How Does My Divorce Impact My Home Mortgage?
You are divorcing. To put it bluntly, you and your ex are going to need two separate places to live now. If you’re currently renting, then the solution is fairly easy and obvious, but if you and your ex own a house together, it’s not so simple. You will need to take some time and think through the options in order to make the best decision for your future.
When a home is owned jointly, the first option is for one of you to stay in the house, while the other finds somewhere else to live. What about the names on the mortgage, though? Should you immediately get your spouse’s name off the mortgage? While that may be the first impulse, it is not necessarily a good idea. Until everything is entirely ironed out and stamped with a judge’s seal of approval, you want to avoid taking any drastic actions. What’s important is for you to work an unofficial “arrangement” such as that into an official agreement, with the details spelled out up-front in writing.
One major piece of advice that any attorney will give you is to NOT buy a new house while in the middle of a divorce. Even if you could comfortably afford it and will need a house eventually, now is not the time for such major decisions. In fact, while in the midst of divorce proceedings, it’s a good idea to run any financial commitments by your attorney first. They’re the ones with the greatest knowledge about your particular circumstances.
So, bringing it back to the original question, where should you live during the divorce proceedings? Well, the obvious answer is to try to stay living together in your normal house. This is not always possible, but if you are able to get along together in close quarters, it can save a lot of money, make the transition a lot easier for children (if you have any), and it will allow you to easily collaborate on decisions/agreements. If, however, being that close would lead to a toxic environment, it may be better to leave. In that case, you could do as many others have done: You can rent an apartment nearby; something close enough to be convenient, cheap enough to be safe, and comfortable enough to be temporary housing.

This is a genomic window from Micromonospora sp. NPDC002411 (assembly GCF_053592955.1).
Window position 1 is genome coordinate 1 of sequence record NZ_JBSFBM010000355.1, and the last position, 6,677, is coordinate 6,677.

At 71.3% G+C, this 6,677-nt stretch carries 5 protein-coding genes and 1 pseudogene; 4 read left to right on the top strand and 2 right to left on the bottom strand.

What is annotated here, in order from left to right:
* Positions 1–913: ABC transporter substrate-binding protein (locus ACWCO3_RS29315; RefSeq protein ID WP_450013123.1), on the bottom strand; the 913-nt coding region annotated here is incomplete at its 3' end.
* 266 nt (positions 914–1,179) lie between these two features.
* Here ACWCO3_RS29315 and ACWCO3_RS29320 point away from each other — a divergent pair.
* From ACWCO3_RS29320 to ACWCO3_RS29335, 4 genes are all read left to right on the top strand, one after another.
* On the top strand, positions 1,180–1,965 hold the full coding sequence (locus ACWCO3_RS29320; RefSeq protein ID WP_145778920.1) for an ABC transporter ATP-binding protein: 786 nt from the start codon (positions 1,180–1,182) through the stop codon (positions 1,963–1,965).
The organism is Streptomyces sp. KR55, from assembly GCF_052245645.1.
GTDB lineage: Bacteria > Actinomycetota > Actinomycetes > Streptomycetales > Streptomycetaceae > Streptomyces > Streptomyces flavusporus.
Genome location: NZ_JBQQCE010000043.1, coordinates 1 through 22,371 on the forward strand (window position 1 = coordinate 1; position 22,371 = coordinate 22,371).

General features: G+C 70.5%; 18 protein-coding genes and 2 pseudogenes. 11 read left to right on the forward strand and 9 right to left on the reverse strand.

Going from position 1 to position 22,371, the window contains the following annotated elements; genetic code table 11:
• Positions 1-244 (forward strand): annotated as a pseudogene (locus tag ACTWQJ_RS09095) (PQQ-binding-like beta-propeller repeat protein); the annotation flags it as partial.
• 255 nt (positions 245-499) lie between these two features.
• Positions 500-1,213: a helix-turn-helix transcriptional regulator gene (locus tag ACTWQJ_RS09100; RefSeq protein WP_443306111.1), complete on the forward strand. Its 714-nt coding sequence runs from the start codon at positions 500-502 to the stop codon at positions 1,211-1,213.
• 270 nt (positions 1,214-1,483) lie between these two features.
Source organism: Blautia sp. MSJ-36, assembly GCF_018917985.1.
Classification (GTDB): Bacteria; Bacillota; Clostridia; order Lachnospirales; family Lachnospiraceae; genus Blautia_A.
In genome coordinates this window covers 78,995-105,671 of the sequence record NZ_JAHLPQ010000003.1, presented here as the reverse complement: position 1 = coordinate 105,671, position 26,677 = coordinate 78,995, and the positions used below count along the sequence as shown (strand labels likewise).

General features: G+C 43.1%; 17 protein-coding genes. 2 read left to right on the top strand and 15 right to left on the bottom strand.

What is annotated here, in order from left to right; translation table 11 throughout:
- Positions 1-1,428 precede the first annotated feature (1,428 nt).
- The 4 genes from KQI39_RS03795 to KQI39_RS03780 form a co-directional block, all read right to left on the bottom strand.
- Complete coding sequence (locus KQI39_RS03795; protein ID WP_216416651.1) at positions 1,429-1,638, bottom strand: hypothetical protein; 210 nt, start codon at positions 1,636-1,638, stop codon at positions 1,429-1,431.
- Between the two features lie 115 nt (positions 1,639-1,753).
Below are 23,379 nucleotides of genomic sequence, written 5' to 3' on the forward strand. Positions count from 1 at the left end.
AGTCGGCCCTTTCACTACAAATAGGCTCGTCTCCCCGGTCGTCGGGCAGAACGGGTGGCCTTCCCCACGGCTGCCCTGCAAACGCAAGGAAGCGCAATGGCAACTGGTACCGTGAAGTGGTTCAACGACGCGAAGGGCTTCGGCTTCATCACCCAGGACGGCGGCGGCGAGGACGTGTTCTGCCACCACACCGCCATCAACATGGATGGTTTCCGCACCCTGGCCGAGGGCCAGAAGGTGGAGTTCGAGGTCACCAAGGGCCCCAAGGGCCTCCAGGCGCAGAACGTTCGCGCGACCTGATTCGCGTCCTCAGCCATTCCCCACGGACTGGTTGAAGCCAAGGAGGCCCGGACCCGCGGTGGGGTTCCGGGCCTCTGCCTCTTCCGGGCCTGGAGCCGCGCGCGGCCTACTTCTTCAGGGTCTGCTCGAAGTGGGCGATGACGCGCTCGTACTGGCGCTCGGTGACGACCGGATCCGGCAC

Whatever you do, don’t make any rash decisions about living arrangements. What seems to make sense now often looks rash in retrospect. So, have a sounding board – someone who can help you plan properly, and tell you when something is a good/bad idea.
It’s worth mentioning that keeping the house may not make sense for either party, in which case you have other options you can exercise. There may be better uses for your money, and someone with personal knowledge of your case can help you find them. If you have any questions or concerns about your divorce or any other family matter, get in touch with a skilled attorney today. They can help you reduce your stress and avoid any complications.